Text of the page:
Distributed Cognition: Definition & Theory

Instructor: Nathan Kilgore

Nathan has taught college Psychology, Sociology, English, and Communications and has a master's degree in education.

Edwin Hutchins contributes to cognitive science by challenging the traditional view of the mind. In this lesson, we'll explore his distributed cognition theory and consider your mind to be larger than life itself.

What Is Cognitive Science?

The cognitive sciences share the commonality of examining the mind. There are many fields of cognitive science, including philosophy, psychology, anthropology and other sciences. All of these aim to study the mind in one form or another. Cognitive science, for example, examines how the mind processes information or how imagination is employed. Nearly all branches of cognitive science focus on the mind as simply being within one individual. However, distributed cognition theory suggests that the cognitive process extends beyond one individual.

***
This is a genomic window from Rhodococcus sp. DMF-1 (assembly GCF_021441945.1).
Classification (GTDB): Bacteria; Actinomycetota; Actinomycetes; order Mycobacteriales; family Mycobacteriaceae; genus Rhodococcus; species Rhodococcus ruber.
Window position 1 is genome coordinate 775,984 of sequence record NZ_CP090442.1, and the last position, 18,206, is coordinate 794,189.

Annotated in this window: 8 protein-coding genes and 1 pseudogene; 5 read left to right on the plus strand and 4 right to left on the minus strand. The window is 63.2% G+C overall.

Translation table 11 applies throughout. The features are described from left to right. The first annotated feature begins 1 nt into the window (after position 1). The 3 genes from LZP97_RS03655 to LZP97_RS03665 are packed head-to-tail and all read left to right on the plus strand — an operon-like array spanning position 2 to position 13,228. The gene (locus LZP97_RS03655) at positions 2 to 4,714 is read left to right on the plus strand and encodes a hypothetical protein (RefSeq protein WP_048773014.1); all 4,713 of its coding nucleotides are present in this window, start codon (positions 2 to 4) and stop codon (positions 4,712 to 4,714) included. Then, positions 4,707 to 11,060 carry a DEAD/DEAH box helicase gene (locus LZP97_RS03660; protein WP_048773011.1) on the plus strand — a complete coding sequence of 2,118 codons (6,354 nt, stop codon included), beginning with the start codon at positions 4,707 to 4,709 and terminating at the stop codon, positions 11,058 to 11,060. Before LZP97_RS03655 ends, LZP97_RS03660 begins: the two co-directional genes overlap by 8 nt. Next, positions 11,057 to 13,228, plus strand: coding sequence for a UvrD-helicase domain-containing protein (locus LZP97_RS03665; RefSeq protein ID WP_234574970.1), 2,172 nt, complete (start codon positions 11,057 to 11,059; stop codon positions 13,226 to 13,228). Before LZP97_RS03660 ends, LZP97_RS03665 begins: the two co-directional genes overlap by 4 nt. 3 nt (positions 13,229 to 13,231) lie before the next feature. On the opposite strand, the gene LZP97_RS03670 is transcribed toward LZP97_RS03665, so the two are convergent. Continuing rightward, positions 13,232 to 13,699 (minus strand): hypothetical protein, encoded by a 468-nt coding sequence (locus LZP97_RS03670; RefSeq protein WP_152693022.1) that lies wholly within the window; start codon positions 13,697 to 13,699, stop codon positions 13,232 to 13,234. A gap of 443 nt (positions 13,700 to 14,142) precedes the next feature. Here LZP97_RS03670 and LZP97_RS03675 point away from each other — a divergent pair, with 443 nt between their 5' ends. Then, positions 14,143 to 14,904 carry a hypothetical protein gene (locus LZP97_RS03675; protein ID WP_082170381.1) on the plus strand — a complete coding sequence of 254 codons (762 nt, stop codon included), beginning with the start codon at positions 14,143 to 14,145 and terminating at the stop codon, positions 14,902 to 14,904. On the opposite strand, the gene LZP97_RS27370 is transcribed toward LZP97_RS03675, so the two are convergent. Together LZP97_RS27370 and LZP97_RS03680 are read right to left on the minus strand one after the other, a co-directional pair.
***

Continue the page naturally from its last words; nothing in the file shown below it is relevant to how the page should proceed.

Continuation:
The Birth of Distributed Cognition Theory

The theory of distributed cognition was crafted by Edwin Hutchins in 1995. Hutchins birthed the idea while teaching at the University of California. There, Hutchins conducted two experiments: one involving the navigation of a ship and another involving the cockpit of an airplane.

From his observations involving the ship, it was gathered that in order for it to be navigated successfully, information from several resources must collaborate. After all, the navigation of a ship requires the cooperation and combined effort of sailors, technology, and tools. In similar fashion, Hutchins observed that navigating an airplane also employs numerous resources. Therefore Hutchins concluded, that cognition seems to be more than simply an individual effort, but the collaboration of shared resources.

Internal vs. External

Since each of us has a mind that we use to process information, most have historically considered cognition to be an individual mental activity. This can make the theory of distributed cognition challenging to understand. Typically, we think of cognition as it refers to an individual or internal act. Consider, for instance, an individual that drives a car from one location to another, utilizing their memory of directions to successfully arrive at the targeted destination. The act of the driver utilizing their memory of directions defines their cognition as individualistic (or contained within the individual). Defining cognition as 'internal' is a traditional or pre-Hutchins view.

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